Angela Merkel gestures towards an interactive robot John Macdougall/Getty Images

Rage Against the Machine?

Almost every aspect of our economies will be transformed by automation in the coming years. But history and economic theory suggest that fears about technological unemployment, a term coined by John Maynard Keynes nearly a century ago, are misplaced.

BERKELEY – Intelligent machines are transforming the way we produce, work, learn, and live throughout the world. Almost every aspect of our economies will be radically altered.

Major logistics companies and individual drivers are using new technologies to optimize their route planning. Companies like BMW and Tesla have already released self-driving features in their automobiles, which are produced with the help of sophisticated robots. The Associated Press is using artificial intelligence to help write news stories. 3D printers are being used to produce replacement parts – for both machines and humans. AT&T, in collaboration with Udacity, is offering online “nanodegrees” in data analytics. Drones are delivering health supplies to remote locations in poor countries.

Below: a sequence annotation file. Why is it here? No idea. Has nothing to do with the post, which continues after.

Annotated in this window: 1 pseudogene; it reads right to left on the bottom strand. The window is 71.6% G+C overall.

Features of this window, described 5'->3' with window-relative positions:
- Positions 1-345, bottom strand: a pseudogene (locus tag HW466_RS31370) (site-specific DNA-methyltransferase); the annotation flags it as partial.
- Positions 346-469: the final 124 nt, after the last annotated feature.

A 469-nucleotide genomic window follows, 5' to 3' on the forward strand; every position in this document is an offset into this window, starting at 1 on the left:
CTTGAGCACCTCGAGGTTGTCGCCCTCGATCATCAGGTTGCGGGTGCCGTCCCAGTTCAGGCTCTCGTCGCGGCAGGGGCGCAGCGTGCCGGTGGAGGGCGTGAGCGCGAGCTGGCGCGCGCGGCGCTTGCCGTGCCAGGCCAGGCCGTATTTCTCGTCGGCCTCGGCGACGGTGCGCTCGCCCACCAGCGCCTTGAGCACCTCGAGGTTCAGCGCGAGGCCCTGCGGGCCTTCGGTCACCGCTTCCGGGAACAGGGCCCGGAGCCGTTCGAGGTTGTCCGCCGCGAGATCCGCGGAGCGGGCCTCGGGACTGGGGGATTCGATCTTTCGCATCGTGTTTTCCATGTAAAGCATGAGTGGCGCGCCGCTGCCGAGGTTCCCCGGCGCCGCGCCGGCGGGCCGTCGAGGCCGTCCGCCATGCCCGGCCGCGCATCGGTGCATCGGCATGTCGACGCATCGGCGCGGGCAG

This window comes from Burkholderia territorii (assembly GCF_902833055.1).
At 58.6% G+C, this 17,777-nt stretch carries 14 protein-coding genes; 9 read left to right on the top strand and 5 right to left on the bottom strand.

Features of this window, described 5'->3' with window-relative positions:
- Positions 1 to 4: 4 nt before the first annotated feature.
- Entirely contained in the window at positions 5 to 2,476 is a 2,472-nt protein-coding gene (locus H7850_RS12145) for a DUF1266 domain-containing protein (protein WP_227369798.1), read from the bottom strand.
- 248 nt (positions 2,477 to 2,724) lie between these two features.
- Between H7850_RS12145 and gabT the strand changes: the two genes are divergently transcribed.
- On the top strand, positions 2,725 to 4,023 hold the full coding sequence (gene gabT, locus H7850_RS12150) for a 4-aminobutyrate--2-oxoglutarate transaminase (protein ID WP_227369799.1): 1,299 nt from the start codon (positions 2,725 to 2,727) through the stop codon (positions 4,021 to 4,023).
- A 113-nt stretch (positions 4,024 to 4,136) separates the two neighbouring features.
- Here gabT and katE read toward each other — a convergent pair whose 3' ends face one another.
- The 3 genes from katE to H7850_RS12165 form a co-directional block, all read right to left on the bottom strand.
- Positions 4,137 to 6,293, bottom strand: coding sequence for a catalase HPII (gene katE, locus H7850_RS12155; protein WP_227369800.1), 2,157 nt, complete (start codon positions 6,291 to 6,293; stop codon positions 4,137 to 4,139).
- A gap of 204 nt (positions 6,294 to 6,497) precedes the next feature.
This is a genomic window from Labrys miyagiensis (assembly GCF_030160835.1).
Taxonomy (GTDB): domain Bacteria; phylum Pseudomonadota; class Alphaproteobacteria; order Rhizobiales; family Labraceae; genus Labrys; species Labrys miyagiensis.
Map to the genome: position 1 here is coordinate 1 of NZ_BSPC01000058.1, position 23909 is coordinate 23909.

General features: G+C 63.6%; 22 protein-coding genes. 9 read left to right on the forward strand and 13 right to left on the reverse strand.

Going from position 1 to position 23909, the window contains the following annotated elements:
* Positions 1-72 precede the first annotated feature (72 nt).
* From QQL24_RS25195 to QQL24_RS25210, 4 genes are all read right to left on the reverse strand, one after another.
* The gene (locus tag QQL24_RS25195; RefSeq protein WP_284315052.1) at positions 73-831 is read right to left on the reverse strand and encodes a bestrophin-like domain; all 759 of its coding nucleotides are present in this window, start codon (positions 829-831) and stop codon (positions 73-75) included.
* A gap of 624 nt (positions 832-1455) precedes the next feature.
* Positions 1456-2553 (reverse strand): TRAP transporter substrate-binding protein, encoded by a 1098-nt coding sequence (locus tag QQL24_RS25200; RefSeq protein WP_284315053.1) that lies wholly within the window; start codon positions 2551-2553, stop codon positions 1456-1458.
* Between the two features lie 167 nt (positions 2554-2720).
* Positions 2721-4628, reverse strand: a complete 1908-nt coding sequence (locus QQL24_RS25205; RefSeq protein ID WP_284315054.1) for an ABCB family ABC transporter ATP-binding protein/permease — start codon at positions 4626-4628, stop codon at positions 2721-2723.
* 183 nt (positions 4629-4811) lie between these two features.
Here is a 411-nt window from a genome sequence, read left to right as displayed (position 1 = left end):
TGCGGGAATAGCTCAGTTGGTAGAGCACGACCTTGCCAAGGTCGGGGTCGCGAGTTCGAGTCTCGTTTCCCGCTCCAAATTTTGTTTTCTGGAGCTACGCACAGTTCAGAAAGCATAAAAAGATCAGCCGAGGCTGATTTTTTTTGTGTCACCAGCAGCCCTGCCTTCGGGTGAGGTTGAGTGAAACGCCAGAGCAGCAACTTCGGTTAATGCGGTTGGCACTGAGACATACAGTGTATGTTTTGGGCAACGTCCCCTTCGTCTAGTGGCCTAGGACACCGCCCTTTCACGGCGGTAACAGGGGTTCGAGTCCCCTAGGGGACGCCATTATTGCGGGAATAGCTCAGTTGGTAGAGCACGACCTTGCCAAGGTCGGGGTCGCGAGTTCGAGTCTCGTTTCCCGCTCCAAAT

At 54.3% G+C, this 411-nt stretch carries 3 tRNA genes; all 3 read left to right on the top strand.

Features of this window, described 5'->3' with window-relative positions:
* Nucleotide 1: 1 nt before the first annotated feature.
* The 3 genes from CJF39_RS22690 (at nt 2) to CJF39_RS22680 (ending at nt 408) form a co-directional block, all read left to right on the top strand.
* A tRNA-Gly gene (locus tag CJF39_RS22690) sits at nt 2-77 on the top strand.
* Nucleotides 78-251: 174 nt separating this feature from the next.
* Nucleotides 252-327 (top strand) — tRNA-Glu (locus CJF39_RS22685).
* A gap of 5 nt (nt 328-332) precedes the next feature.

These marvelous new technologies promise higher productivity, greater efficiency, and more safety, flexibility, and convenience. But they are also stoking fears about their effects on jobs, skills, and wages. Feeding these fears is a recent study by the University of Oxford’s Carl Frey and Michael Osborne, and another by the McKinsey Global Institute (MGI), which find that large shares of employment in both developing and developed countries could technically be automated. History and economic theory, however, suggest that anxieties about technological unemployment, a term coined by John Maynard Keynes nearly a century ago, are misplaced.

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